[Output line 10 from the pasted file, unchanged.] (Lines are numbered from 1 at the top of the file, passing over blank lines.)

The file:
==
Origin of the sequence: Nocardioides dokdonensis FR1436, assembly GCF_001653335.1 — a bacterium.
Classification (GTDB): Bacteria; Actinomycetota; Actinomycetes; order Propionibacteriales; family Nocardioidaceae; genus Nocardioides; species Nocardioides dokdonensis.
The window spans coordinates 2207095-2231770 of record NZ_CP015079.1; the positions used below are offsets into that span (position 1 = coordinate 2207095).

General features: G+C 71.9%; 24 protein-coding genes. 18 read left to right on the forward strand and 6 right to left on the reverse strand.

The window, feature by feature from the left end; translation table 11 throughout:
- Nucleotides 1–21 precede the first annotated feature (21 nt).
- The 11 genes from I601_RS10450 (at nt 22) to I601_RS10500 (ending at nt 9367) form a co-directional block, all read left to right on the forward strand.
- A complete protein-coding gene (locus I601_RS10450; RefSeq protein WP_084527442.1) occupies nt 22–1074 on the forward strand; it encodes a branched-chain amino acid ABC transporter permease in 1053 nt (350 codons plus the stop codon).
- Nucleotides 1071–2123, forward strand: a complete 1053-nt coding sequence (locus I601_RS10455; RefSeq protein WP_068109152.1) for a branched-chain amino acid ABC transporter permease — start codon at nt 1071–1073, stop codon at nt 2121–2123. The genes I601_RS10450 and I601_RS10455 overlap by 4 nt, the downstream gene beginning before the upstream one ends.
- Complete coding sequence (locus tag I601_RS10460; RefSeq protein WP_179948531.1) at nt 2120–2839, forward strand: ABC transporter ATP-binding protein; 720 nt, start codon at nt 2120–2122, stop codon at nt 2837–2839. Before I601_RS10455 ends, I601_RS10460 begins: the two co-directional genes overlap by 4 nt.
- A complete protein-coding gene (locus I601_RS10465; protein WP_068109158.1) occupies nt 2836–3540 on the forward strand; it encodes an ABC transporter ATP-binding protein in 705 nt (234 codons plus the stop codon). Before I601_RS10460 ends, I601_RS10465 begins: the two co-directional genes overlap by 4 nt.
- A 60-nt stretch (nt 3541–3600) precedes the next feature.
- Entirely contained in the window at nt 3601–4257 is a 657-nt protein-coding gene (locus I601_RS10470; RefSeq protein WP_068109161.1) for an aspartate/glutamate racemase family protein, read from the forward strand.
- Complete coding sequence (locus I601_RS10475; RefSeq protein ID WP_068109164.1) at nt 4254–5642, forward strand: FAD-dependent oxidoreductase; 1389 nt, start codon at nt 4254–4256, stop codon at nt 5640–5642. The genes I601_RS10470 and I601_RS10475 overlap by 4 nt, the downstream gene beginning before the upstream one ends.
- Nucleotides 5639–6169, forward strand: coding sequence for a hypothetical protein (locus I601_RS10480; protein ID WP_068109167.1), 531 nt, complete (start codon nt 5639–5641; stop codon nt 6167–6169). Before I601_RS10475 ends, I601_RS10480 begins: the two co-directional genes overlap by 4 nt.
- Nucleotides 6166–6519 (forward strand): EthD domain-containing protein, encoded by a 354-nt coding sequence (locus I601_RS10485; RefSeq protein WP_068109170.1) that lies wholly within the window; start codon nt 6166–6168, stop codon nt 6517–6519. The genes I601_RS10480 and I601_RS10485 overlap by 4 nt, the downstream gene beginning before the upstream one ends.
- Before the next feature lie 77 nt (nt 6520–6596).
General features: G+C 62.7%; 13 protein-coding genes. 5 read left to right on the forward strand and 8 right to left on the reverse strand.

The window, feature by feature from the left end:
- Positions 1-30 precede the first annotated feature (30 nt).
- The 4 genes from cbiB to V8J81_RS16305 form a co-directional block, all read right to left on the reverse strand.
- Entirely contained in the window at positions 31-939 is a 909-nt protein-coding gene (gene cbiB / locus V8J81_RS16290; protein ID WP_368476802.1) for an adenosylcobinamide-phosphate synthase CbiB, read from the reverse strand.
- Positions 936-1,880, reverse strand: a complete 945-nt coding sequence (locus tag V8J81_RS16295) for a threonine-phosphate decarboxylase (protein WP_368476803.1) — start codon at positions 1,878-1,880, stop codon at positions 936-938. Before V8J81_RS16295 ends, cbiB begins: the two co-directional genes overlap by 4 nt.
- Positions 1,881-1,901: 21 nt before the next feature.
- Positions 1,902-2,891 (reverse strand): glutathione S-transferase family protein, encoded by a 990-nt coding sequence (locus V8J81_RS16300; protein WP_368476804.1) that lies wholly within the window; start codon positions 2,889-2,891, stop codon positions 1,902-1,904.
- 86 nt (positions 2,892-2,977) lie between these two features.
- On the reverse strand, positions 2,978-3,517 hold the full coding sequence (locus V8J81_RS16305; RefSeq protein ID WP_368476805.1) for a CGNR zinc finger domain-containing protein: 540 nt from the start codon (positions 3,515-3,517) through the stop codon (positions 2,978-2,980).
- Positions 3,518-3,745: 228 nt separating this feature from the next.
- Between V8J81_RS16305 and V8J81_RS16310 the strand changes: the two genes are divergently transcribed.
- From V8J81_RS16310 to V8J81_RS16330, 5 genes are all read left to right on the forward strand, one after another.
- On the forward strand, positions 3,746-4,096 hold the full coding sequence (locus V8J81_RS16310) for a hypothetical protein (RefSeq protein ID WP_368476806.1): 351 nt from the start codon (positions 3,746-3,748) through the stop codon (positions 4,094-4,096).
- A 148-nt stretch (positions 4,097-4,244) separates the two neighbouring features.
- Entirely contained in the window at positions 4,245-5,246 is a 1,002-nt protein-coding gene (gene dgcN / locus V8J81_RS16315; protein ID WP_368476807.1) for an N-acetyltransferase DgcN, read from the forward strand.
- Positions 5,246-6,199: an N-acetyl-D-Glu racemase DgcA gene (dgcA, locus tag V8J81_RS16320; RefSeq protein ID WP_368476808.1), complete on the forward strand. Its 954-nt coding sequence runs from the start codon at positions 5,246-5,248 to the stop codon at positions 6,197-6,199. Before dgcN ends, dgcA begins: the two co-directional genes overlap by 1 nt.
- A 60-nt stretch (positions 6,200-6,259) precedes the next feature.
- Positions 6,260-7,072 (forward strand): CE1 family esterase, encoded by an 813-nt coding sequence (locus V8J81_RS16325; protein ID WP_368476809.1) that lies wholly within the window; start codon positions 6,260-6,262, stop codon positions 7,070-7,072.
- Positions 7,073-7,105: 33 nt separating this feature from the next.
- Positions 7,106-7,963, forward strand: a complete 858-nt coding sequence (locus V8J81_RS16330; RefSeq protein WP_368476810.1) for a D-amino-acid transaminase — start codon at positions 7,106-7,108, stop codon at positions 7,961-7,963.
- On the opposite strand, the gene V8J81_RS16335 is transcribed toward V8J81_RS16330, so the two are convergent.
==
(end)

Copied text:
- Complete coding sequence (locus tag I601_RS10460; RefSeq protein WP_179948531.1) at nt 2120–2839, forward strand: ABC transporter ATP-binding protein; 720 nt, start codon at nt 2120–2122, stop codon at nt 2837–2839. Before I601_RS10455 ends, I601_RS10460 begins: the two co-directional genes overlap by 4 nt.